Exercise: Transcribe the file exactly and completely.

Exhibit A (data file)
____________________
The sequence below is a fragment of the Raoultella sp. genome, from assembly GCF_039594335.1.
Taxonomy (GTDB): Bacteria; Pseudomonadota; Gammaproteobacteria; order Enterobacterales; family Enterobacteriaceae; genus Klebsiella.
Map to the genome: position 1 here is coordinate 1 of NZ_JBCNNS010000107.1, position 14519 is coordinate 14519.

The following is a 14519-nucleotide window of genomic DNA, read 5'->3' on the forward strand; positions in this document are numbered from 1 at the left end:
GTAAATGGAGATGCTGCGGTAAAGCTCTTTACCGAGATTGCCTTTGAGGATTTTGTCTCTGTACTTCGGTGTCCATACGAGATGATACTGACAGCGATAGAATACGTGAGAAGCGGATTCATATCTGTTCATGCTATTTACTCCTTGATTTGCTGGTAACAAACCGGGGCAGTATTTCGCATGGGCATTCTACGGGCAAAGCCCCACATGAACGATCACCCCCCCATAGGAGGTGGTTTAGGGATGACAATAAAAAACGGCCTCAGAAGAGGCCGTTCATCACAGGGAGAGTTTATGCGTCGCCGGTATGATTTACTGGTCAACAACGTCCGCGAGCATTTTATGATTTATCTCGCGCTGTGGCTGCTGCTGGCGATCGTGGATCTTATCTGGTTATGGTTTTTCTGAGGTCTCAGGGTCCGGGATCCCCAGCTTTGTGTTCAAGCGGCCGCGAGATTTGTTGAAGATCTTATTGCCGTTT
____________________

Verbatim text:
The sequence below is a fragment of the Raoultella sp. genome, from assembly GCF_039594335.1.
Taxonomy (GTDB): Bacteria; Pseudomonadota; Gammaproteobacteria; order Enterobacterales; family Enterobacteriaceae; genus Klebsiella.
Map to the genome: position 1 here is coordinate 1 of NZ_JBCNNS010000107.1, position 14519 is coordinate 14519.

The following is a 14519-nucleotide window of genomic DNA, read 5'->3' on the forward strand; positions in this document are numbered from 1 at the left end:
GTAAATGGAGATGCTGCGGTAAAGCTCTTTACCGAGATTGCCTTTGAGGATTTTGTCTCTGTACTTCGGTGTCCATACGAGATGATACTGACAGCGATAGAATACGTGAGAAGCGGATTCATATCTGTTCATGCTATTTACTCCTTGATTTGCTGGTAACAAACCGGGGCAGTATTTCGCATGGGCATTCTACGGGCAAAGCCCCACATGAACGATCACCCCCCCATAGGAGGTGGTTTAGGGATGACAATAAAAAACGGCCTCAGAAGAGGCCGTTCATCACAGGGAGAGTTTATGCGTCGCCGGTATGATTTACTGGTCAACAACGTCCGCGAGCATTTTATGATTTATCTCGCGCTGTGGCTGCTGCTGGCGATCGTGGATCTTATCTGGTTATGGTTTTTCTGAGGTCTCAGGGTCCGGGATCCCCAGCTTTGTGTTCAAGCGGCCGCGAGATTTGTTGAAGATCTTATTGCCGTTT